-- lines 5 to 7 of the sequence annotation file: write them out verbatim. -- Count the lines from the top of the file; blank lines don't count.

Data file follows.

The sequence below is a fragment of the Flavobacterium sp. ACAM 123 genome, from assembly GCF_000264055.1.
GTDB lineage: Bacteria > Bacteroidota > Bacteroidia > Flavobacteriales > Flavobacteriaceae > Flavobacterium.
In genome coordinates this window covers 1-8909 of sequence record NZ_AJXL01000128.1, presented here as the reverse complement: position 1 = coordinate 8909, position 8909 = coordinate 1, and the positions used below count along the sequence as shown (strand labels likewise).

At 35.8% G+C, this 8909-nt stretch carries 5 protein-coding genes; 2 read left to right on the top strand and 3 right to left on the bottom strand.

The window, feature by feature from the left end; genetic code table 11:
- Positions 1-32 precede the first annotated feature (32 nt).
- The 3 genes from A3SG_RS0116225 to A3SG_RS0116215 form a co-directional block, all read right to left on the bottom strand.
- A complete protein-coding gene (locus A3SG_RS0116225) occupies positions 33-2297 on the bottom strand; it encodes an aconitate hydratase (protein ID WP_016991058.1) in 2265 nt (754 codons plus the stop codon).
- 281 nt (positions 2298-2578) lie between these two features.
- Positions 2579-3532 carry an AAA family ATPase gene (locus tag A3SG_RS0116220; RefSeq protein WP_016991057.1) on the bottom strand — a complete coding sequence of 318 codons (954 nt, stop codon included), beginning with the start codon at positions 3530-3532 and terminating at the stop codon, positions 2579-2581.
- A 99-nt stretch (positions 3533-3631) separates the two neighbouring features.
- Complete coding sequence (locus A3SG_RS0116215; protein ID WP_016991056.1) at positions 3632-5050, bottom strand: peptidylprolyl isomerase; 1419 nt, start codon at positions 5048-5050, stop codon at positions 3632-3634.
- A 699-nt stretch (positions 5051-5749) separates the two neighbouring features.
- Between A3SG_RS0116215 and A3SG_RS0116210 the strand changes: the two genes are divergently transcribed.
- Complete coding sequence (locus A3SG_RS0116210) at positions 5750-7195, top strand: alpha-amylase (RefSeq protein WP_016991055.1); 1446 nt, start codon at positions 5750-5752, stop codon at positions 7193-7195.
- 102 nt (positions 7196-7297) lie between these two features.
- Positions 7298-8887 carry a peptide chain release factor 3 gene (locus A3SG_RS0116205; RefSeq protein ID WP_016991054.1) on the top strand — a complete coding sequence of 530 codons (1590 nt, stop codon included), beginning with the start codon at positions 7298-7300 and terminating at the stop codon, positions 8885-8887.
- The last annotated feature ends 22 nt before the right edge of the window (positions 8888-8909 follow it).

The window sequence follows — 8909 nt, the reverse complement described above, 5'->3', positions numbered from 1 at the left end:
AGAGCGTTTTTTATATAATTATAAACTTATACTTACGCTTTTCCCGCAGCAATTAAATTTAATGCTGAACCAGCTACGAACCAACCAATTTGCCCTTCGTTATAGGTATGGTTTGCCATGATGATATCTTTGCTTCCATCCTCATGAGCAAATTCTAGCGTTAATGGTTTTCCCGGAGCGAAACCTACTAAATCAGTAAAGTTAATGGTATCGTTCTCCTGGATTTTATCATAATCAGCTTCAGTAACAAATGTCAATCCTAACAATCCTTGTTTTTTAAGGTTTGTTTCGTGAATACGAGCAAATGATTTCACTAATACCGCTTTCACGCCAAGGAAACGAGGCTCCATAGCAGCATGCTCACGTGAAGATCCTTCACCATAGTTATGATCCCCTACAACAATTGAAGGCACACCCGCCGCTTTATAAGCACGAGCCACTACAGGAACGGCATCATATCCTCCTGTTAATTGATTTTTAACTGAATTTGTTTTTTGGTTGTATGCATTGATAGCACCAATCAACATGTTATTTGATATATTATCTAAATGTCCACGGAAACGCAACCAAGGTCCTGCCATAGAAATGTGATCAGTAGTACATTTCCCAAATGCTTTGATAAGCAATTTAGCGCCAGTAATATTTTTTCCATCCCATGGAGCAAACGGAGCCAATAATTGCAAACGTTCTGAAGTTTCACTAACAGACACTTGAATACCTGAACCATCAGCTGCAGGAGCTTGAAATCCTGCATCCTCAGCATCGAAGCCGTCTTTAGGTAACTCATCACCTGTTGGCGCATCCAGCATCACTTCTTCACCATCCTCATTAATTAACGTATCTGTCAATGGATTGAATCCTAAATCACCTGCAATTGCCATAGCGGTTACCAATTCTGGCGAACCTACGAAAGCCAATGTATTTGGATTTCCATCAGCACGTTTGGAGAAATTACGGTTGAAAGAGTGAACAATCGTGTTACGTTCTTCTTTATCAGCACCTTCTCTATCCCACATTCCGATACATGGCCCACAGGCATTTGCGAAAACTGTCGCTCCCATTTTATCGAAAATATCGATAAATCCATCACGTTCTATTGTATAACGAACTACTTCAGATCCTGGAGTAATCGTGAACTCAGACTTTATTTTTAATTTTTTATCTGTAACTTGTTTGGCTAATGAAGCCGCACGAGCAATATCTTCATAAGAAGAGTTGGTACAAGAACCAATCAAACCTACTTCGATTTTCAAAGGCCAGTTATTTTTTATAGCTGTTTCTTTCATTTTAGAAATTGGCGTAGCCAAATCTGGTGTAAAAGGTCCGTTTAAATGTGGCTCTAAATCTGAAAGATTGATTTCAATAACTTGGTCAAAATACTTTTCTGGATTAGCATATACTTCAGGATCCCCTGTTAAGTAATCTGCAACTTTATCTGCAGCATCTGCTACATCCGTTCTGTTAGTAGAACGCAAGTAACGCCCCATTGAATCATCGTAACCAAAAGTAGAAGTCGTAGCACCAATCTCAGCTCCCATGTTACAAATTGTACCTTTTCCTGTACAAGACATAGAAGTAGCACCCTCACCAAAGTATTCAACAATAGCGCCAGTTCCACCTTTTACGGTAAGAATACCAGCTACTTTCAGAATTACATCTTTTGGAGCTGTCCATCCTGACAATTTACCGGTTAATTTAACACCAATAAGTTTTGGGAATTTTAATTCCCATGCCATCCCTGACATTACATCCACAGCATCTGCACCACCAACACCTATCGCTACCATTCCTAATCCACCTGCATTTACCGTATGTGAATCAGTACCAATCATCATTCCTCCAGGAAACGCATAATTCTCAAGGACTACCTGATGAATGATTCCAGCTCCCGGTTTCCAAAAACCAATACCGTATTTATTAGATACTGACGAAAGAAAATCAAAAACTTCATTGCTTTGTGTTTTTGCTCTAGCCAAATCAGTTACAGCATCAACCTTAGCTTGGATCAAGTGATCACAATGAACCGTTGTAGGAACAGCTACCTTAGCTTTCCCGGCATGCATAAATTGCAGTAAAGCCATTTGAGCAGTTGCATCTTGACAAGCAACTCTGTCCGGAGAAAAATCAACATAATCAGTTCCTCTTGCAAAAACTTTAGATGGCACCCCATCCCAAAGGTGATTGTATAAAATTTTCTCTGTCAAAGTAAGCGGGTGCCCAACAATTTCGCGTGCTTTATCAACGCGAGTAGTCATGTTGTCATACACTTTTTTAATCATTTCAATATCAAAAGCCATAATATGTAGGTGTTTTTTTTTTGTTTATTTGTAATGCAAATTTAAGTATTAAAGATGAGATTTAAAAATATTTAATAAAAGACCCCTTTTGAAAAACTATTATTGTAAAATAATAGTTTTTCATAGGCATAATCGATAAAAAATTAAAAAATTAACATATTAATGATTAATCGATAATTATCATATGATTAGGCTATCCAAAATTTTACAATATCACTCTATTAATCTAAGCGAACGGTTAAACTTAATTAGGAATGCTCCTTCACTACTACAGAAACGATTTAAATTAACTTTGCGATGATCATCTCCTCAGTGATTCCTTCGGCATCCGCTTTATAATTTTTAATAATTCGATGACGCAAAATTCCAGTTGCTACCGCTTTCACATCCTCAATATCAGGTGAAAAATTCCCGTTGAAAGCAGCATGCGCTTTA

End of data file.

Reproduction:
The window, feature by feature from the left end; genetic code table 11:
- Positions 1-32 precede the first annotated feature (32 nt).
- The 3 genes from A3SG_RS0116225 to A3SG_RS0116215 form a co-directional block, all read right to left on the bottom strand.